Marion J. Hatchett

From Wikipedia, the free encyclopedia
Jump to: navigation, search

Marion Josiah Hatchett (1927–2009) was an Episcopal priest, scholar, and one of the primary liturgists who shaped 1979 Book of Common Prayer.

Born in Monroe, South Carolina, Hatchett was the son of a United Methodist minister. In December 1946 he was confirmed as an Episcopalian while a student at Wofford College in Spartanburg, South Carolina. He went from Wofford College to the University of the South, where he graduated from in 1951 with a Bachelor of Divinity. He was ordained deacon in the Diocese of Upper South Carolina in 1951, and then a priest in 1952. He served as a curate at Church of the Advent, Spartanburg; deacon-in-charge of Incarnation, Gaffney, and Atonement, Blacksburg, and then as rector of St. Peter's, Charleston, where he also served as chaplain to The Citadel.

Desiring to further his education, he moved from Charlestown back to Sewanee, Tennessee in 1965 in order to pursue a Master of Sacred Theology, which he received in 1967. In 1969 he began serving on the faculty of The School of Theology of the University of the South. While serving there he did work on his doctoral studies through General Theological Seminary, receiving a Doctor of Theology in 1972.

In the early 1970s, as work on the proposed "new Prayer Book" was underway, Hatchett's work, along with that of Massey Shepherd, deeply shaped the final version. In 1973, he was appointed to the Episcopal Church's Standing Commission on Church Music, serving as the chairperson of that text committee for The Hymnal 1982. In 1976, Hatchett was appointed a member of the Standing Liturgical Commission. He served as chairman of the committee which produced The Book of Occasional Services, 1979. He also served as a member of the Episcopal Church's General Board of Examining Chaplains (1988–1994).

After publication of the 1979 Book of Common Prayer, Hatchett authored the exhaustive Commentary on the American Prayer Book (1981), still the definitive resource on the history and theology of the Episcopal Church's current Prayer Book. He is also the author of Sancitfying Life, Time and Space: An Introduction to Liturgical Study (1976), A Manual for Clergy and Church Musicians (1980), The Making of the First American Book of Common Prayer (1982), and several journal articles.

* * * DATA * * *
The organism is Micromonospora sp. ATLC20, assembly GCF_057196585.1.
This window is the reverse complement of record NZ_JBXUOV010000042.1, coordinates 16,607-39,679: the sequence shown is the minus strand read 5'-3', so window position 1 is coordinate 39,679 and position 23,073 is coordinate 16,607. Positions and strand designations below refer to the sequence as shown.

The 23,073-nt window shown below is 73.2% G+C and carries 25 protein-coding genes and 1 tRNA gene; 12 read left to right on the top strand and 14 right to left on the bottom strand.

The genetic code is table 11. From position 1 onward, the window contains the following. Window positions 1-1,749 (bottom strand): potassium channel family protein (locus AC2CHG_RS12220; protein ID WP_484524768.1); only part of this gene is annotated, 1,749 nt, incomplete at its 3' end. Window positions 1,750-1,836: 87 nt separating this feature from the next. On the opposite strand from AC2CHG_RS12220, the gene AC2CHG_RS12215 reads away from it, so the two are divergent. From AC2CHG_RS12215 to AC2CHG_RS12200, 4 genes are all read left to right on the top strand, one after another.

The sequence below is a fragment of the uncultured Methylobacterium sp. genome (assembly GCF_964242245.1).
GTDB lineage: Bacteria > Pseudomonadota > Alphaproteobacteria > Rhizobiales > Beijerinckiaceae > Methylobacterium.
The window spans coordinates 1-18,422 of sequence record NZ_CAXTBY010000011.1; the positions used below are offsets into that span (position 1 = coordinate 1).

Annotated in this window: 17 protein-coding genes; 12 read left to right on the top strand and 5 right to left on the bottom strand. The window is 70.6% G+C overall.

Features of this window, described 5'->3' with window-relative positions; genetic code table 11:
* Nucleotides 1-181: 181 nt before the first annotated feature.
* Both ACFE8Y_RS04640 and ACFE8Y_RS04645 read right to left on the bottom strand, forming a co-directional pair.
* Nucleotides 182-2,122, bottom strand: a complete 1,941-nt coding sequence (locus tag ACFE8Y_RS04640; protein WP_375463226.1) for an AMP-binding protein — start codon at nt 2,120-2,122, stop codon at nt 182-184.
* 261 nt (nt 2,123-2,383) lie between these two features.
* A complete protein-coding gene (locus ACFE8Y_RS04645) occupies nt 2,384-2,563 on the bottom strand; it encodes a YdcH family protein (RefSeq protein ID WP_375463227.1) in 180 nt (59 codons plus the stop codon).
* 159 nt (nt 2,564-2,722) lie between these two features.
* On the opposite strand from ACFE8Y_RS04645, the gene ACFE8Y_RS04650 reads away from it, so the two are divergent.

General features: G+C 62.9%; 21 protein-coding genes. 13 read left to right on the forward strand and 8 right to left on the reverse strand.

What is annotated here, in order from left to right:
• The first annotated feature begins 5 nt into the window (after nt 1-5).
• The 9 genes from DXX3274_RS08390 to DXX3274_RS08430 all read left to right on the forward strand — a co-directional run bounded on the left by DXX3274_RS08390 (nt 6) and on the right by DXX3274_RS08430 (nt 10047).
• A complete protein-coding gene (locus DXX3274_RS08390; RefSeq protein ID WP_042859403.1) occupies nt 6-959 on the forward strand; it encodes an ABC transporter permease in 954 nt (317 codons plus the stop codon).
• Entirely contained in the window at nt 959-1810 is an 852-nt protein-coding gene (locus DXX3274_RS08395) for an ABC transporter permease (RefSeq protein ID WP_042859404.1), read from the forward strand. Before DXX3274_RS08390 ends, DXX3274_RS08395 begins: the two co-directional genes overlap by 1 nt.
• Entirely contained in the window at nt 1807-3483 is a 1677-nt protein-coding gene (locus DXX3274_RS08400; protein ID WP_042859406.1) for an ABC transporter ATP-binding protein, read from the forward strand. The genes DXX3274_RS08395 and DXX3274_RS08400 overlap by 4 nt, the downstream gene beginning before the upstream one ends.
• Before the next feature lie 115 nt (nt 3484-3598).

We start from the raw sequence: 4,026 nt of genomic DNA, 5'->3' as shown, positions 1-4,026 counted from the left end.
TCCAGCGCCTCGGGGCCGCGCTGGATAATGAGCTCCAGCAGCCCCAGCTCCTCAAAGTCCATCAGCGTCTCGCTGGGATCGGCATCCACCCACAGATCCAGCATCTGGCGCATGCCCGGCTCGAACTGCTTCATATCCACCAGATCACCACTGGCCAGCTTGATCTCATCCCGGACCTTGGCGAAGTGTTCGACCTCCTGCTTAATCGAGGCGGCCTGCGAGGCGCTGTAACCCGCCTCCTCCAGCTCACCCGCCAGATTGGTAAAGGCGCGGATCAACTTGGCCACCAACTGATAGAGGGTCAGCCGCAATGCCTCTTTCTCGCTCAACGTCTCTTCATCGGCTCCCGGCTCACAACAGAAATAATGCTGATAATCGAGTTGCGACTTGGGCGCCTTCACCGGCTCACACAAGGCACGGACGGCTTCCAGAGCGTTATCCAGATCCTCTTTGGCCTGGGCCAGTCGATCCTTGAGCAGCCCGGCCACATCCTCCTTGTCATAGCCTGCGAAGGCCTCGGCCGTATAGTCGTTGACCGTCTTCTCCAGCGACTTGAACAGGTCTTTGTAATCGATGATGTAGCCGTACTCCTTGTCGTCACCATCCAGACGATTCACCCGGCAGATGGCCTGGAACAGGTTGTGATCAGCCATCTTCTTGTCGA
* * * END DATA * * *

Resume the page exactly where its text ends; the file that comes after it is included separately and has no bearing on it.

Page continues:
In addition to his work with the 1979 Book of Common Prayer, Hymnal 1982, and Book of Occasional Services, he taught liturgical and church music at The School of Theology of the University of the South from February 1, 1969, until his retirement on May 16, 1999. On January 15, 1991, he was named the Cleveland Keith Benedict Professor of Pastoral Theology. Believing a seminary education involved more than information, Hatchett was known for opening his home to students throughout his 30 years as a professor. Even after his retirement, he remained in Sewanee and was active in the life of The School of Theology, continuing to teach at an adjunct level and open his home to students. When the current professor of liturgy at The School of Theology went on sabbatical in the first semester of the 2007-2008 academic year, Hatchett, then 80 years old, returned to teach the senior liturgy course to another generation of priests. In 2008 General Theological Seminary awarded him their distinguished alumni award.[1] The same year the The School of Theology awarded him an honorary Doctor of Divinity.[2]

Hatchett died of natural causes at Emerald-Hodgson Hospital in Sewanee, Tennessee in August 2009.

References[edit]

  1. ^ "gts.edu". The General Theological Seminary Distinguished Alumni/ae. Retrieved October 9, 2009. [dead link]
  2. ^ "School of Theology News". Two Church Leaders Highlight Sewanee Commencement. Retrieved October 9, 2009. 

External links[edit]

  1. Marion Hatchett, Influential Liturgist, Dies at 82 The Living Church, August 10, 2009.[dead link]
  2. Hatchett, Marion Josiah The Episcopal Church Office of Liturgy and Music
  3. School of Theology mourns passing of Marion Hatchett School of Theology News[dead link]